President Donald J. Trump took swift action on his second full day in office to sign an executive order directing federal agencies to act quickly on approvals for high priority infrastructure projects, but existing law may slow down the fast track he seeks.
In the Executive Order, entitled "Expediting Environmental Reviews and Approvals for High Priority Infrastructure Projects," the President observed that "too often, infrastructure projects in the United States have been routinely and excessively delayed by agency processes and procedures," which have added unnecessary costs and blocked the American people from project benefits, including "allowing Americans to compete and win on the world economic stage."
Trump stated that it is now the policy of the Executive Branch to "streamline and expedite, in a manner consistent with law, environmental reviews and approvals for all infrastructure projects, especially projects that are a high priority for the Nation, such as improving the U.S. electric grid and telecommunications systems and repairing and upgrading critical port facilities, airports, pipelines, bridges, and highways."
Section 2 of the Executive Order directs the Chairman of the White House Council on Environmental Quality (CEQ), within 30 days after a request is made, to decide whether an infrastructure project qualifies as a "high priority" infrastructure project. If so, Section 3 provides for expedited procedures and completion of environmental reviews, indicating that all agencies "shall give highest priority to completing such reviews and approvals by the established deadlines using all necessary and appropriate means." The head of a relevant agency that fails to meet the deadlines will be required to provide a written explanation to the CEQ Chairman on the causes for delay and provide for concrete actions to complete such reviews as expeditiously as possible.
It will be interesting to see how President Trump's appointees in the various major agencies with jurisdiction over infrastructure projects work together with the CEQ to implement the latest presidential effort at expediting infrastructure projects. The CEQ, which was created in 1969 with the enactment of the National Environmental Policy Act (NEPA), is responsible for formulating and recommending policies to promote the improvement and quality of the environment and issues regulations applicable to federal agencies implementing NEPA.
NEPA, which requires comprehensive environmental impact statements for major undertakings that impact the environment, has proven for decades to add significant project complexities, delays and costs, as project developers have had to spend millions studying various scenarios and environmental impacts to the satisfaction of multiple federal agencies with permitting authorities, states and Native American Indian Nations, among others.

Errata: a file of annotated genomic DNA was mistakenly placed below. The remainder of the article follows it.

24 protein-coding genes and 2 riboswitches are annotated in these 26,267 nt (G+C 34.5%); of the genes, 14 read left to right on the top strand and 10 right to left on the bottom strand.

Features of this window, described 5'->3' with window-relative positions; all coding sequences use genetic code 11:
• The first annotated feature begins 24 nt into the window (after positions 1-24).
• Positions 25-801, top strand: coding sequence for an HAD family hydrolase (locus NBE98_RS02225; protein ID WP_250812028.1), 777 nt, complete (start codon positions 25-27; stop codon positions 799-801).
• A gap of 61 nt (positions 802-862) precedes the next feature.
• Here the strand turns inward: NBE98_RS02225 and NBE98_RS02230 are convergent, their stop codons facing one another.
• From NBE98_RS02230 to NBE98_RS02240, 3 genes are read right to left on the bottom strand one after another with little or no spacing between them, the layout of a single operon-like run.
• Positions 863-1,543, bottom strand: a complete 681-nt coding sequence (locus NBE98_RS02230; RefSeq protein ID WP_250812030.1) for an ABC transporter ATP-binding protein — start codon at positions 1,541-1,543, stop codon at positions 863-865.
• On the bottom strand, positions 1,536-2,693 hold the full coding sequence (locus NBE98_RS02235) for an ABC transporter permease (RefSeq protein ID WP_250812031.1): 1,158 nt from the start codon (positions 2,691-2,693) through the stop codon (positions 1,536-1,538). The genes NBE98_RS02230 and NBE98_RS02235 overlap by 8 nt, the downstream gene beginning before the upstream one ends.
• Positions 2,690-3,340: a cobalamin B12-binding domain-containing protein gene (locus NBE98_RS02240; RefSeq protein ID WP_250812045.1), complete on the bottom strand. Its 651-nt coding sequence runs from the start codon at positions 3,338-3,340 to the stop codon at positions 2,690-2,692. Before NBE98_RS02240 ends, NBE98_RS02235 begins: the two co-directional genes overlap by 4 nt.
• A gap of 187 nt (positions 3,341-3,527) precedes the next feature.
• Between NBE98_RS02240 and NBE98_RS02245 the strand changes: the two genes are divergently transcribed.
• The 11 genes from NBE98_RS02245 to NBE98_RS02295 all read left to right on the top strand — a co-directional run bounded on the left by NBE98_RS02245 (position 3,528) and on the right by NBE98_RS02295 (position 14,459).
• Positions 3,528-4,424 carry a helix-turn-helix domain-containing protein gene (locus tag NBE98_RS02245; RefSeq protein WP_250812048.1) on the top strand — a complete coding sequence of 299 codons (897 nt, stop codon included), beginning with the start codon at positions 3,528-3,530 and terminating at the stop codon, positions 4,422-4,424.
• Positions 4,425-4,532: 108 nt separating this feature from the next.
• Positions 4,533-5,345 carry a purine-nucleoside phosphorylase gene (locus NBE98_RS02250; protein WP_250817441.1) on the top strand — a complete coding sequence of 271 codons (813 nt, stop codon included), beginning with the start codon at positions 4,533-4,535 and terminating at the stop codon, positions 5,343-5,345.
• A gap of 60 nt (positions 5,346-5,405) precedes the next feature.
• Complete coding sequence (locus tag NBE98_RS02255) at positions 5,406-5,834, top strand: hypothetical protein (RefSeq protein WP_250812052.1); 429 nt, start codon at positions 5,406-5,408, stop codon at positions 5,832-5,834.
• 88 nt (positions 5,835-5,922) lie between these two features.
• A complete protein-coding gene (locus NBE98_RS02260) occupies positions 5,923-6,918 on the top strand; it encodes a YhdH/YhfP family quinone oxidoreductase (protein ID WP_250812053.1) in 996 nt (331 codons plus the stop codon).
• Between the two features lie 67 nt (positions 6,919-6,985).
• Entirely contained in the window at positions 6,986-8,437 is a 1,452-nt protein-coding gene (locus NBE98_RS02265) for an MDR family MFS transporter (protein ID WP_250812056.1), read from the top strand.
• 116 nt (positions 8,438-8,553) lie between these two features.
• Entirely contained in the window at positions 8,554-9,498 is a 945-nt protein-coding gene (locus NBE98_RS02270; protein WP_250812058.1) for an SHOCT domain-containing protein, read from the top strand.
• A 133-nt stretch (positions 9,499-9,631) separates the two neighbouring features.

More than 10 years ago, in an effort to break the NEPA log-jam, especially for major electric transmission and interstate natural gas pipeline projects, Congress and then-President George W. Bush worked together to enact the Energy Policy Act of 2005, which codified federal priorities to expedite electric transmission project development (recall the creation of National Interest Electric Transmission Corridors designated by the Secretary of Energy), natural gas pipelines and liquefied natural gas (LNG) terminal facilities. The Federal Energy Regulatory Commission (FERC) then signed memoranda of understanding with various federal agencies, which designated FERC the lead agency for major energy projects, established a pre-application meeting process with project developers, and required FERC, within 60 days after a request from an applicant, to give project developers information on (1) the key issues of concern to the various participating agencies; and (2) the likelihood of approval for the potential facility. Such memoranda did not change existing law but secured commitments from participating federal agencies to work with FERC to communicate informally, share data, and work together to expedite reviews and approvals required by NEPA and the many substantive environmental and energy statutes and regulations.
Now that President Trump is putting the power of his office behind infrastructure projects as a major priority with his Executive Order, his newly-arriving cabinet appointments and CEQ Chairman will have the opportunity to revisit and update prior efforts to expedite siting, permitting and development of interstate natural gas pipelines and electric transmission infrastructure.
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